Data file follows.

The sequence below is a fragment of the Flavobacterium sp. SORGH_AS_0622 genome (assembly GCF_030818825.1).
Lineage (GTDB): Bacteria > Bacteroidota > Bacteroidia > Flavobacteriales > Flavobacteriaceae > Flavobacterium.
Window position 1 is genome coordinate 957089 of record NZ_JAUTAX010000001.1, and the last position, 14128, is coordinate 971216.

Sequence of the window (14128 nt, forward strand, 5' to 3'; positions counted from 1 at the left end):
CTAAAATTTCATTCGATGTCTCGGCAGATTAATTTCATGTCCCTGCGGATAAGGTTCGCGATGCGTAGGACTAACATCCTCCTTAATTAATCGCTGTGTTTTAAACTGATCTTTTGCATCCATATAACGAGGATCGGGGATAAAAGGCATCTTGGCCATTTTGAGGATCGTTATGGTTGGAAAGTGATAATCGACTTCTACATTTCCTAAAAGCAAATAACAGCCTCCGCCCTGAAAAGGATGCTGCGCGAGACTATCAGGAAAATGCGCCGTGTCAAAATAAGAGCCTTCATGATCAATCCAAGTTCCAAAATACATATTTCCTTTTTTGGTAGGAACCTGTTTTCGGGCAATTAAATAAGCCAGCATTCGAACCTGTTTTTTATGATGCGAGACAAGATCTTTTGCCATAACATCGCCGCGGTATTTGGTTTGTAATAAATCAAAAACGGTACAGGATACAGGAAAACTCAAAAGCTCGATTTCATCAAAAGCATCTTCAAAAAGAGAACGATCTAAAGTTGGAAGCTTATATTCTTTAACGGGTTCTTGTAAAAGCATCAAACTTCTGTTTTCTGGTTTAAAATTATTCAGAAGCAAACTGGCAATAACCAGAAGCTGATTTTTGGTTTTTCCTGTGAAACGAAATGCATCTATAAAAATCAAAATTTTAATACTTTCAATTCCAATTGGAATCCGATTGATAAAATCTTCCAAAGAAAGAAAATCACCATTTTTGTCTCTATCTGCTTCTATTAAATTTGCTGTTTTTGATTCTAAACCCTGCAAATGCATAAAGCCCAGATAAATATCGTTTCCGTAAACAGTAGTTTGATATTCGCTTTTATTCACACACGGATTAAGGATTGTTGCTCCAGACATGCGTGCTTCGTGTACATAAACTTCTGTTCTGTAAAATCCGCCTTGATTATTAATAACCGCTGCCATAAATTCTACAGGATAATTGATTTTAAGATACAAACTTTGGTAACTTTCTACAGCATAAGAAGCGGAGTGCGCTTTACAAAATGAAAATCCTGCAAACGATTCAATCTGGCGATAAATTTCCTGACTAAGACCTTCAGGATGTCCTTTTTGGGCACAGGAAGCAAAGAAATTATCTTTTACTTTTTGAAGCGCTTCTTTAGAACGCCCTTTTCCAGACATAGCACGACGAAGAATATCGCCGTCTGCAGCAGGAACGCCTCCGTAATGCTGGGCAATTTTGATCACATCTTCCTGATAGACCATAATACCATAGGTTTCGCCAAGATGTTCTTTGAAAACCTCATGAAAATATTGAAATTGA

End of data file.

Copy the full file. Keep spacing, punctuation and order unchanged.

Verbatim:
The sequence below is a fragment of the Flavobacterium sp. SORGH_AS_0622 genome (assembly GCF_030818825.1).
Lineage (GTDB): Bacteria > Bacteroidota > Bacteroidia > Flavobacteriales > Flavobacteriaceae > Flavobacterium.
Window position 1 is genome coordinate 957089 of record NZ_JAUTAX010000001.1, and the last position, 14128, is coordinate 971216.

Sequence of the window (14128 nt, forward strand, 5' to 3'; positions counted from 1 at the left end):
CTAAAATTTCATTCGATGTCTCGGCAGATTAATTTCATGTCCCTGCGGATAAGGTTCGCGATGCGTAGGACTAACATCCTCCTTAATTAATCGCTGTGTTTTAAACTGATCTTTTGCATCCATATAACGAGGATCGGGGATAAAAGGCATCTTGGCCATTTTGAGGATCGTTATGGTTGGAAAGTGATAATCGACTTCTACATTTCCTAAAAGCAAATAACAGCCTCCGCCCTGAAAAGGATGCTGCGCGAGACTATCAGGAAAATGCGCCGTGTCAAAATAAGAGCCTTCATGATCAATCCAAGTTCCAAAATACATATTTCCTTTTTTGGTAGGAACCTGTTTTCGGGCAATTAAATAAGCCAGCATTCGAACCTGTTTTTTATGATGCGAGACAAGATCTTTTGCCATAACATCGCCGCGGTATTTGGTTTGTAATAAATCAAAAACGGTACAGGATACAGGAAAACTCAAAAGCTCGATTTCATCAAAAGCATCTTCAAAAAGAGAACGATCTAAAGTTGGAAGCTTATATTCTTTAACGGGTTCTTGTAAAAGCATCAAACTTCTGTTTTCTGGTTTAAAATTATTCAGAAGCAAACTGGCAATAACCAGAAGCTGATTTTTGGTTTTTCCTGTGAAACGAAATGCATCTATAAAAATCAAAATTTTAATACTTTCAATTCCAATTGGAATCCGATTGATAAAATCTTCCAAAGAAAGAAAATCACCATTTTTGTCTCTATCTGCTTCTATTAAATTTGCTGTTTTTGATTCTAAACCCTGCAAATGCATAAAGCCCAGATAAATATCGTTTCCGTAAACAGTAGTTTGATATTCGCTTTTATTCACACACGGATTAAGGATTGTTGCTCCAGACATGCGTGCTTCGTGTACATAAACTTCTGTTCTGTAAAATCCGCCTTGATTATTAATAACCGCTGCCATAAATTCTACAGGATAATTGATTTTAAGATACAAACTTTGGTAACTTTCTACAGCATAAGAAGCGGAGTGCGCTTTACAAAATGAAAATCCTGCAAACGATTCAATCTGGCGATAAATTTCCTGACTAAGACCTTCAGGATGTCCTTTTTGGGCACAGGAAGCAAAGAAATTATCTTTTACTTTTTGAAGCGCTTCTTTAGAACGCCCTTTTCCAGACATAGCACGACGAAGAATATCGCCGTCTGCAGCAGGAACGCCTCCGTAATGCTGGGCAATTTTGATCACATCTTCCTGATAGACCATAATACCATAGGTTTCGCCAAGATGTTCTTTGAAAACCTCATGAAAATATTGAAATTGA